Michel Portal is one of those multi-instrumental, multi-genre musicians it seems impossible to pin down. He's adept in the classical music world, he's at home in the world of contemporary music and free improvisation, he's attached to folk music in Europe (hailing from Bayonne in the Basque region of France) and abroad and he was in the first generation of people to introduce free jazz to audiences in his native France and elsewhere in Europe. So what to make of him? Who knows and who cares? He sees himself as an anarchist and why not?
In the 1970s the Michel Portal Unit made a couple of records for French labels. First was one called "No no but maybe" recorded at Chateauvallon in 1972 and released on the Chant du Monde label. Later came the "Chateavallon 76" record on the L'Escargot label. I've got both of those, but the first one has been rereleased on cd and should be fairly easy to obtain. The second one remains out of print. The picture above is taken from the inner sleeve of the first Chateauvallon record.
The line-up on the first Cahteauvallon record is the same as the one we will hear here.
The basic info:
MICHEL PORTAL UNIT
NDR Funkhaus, Hamburg, Germany
Michel Portal: as,ts,cl,bandoneon
Bernard Vitet: tp,vln,frh,p
Beb Guérin: b
Léon Francioli: b,cello
Pierre Favre: dr,perc
1. La Guepe (Vitet) 09:31
2. Nolilanga (Francioli) 15:59
3. Kronenche (Portal) 16:49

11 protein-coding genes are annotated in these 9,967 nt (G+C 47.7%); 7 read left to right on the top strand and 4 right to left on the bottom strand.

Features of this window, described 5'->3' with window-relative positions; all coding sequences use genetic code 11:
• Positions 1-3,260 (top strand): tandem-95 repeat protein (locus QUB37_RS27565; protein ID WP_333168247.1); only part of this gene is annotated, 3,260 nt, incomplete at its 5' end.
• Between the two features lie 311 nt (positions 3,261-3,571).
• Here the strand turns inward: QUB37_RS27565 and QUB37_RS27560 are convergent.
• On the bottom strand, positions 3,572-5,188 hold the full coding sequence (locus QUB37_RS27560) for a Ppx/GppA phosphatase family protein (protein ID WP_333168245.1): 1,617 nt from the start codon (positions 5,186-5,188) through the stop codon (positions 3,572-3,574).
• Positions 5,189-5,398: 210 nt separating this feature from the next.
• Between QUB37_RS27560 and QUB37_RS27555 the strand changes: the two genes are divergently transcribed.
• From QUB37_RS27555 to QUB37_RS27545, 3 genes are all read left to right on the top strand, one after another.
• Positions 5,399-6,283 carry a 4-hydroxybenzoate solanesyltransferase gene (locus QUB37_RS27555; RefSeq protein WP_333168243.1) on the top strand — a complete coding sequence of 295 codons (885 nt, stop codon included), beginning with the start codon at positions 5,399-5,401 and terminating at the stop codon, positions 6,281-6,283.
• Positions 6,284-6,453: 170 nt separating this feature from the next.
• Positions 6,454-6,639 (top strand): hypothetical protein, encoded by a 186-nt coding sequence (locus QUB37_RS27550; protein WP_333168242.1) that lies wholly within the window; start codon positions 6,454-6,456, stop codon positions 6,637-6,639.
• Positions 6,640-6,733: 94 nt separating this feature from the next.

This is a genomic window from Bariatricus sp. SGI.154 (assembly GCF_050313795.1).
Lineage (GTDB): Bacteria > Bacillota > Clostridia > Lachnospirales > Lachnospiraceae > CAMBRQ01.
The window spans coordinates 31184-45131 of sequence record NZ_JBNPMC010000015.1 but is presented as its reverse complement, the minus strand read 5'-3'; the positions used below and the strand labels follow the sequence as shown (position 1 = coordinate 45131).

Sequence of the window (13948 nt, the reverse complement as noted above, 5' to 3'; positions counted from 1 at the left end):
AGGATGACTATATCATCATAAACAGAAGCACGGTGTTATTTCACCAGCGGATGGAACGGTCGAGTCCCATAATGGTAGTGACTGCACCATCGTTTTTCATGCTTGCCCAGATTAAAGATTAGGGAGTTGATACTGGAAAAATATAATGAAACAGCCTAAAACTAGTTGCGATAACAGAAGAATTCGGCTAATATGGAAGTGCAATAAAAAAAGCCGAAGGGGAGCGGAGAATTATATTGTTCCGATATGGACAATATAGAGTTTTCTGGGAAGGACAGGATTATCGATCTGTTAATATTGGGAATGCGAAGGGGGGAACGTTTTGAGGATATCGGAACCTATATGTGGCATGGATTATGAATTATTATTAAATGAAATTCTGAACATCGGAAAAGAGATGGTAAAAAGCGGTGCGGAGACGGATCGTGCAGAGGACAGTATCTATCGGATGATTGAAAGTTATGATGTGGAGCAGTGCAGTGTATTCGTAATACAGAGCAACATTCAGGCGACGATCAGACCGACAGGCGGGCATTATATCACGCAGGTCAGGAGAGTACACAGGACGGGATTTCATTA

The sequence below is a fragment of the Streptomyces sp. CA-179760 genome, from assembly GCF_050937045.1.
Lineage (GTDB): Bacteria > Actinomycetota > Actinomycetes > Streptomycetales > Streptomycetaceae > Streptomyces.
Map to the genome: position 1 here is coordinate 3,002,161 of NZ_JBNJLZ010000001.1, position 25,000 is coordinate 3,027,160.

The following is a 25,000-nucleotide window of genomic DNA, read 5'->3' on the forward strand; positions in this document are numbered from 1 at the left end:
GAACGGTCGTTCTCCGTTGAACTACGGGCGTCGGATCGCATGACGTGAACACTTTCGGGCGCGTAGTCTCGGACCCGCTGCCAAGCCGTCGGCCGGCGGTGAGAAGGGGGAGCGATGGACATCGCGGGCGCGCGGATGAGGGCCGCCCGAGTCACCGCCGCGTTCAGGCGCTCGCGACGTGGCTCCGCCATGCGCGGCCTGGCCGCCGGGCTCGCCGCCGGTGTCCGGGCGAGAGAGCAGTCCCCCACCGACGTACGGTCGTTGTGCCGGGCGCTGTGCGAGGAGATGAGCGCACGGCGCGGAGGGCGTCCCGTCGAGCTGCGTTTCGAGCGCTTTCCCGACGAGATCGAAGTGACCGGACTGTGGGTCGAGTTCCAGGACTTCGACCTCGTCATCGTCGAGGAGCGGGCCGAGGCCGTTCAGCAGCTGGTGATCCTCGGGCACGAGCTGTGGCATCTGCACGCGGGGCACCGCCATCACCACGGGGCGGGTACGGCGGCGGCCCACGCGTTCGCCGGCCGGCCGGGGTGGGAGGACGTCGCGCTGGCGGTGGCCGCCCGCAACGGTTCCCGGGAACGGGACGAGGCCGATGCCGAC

4. Splendid Yzlment (Portal) 35:18
Most likely recorded from FM radio to tape and then transferred to a digital medium.
The unusual feature of this line-up is the presence of two bassists, Francioli and Guerin. I believe they can be heard as they are positioned in the above picture with Francioli in the left channel and Guerin in the right. Their presence gives the performance a strong rhythmic propelling force and an added depth. Both Favre and Vitet add to the percussive punch of the ensemble.
Another feature of the Unit is that there's no clear sense of a leader or lead instrument. Each throws their lot into the ring and all sorts of interplay pop up in the course of these extended pieces. There's no marked sense of tunes being played either as a recognisable melody might turn up anywhere from any of the Unit members at any point in time. Yet it never sounds like an unstructured blow-out typical of free jazz ensenbles at the time. A feeling of space is kept throughout for quiter interactions between two or more.
Portal heads off the set with what sounds like an emulated didgeridoo or an accidental meeting of aboriginals during a walkabout and rounds off with an Argentinian tango on the bandoneon. In between, lots of things are happening on a multitude of instruments and not according to any thought out scheme either. All in all, highly unpredictable, highy enjoyable and highly entertaining!
This was upped at Dime by .......................so a tip of the hat for this and other Portal goodies. There shall be more Portal in the time to come!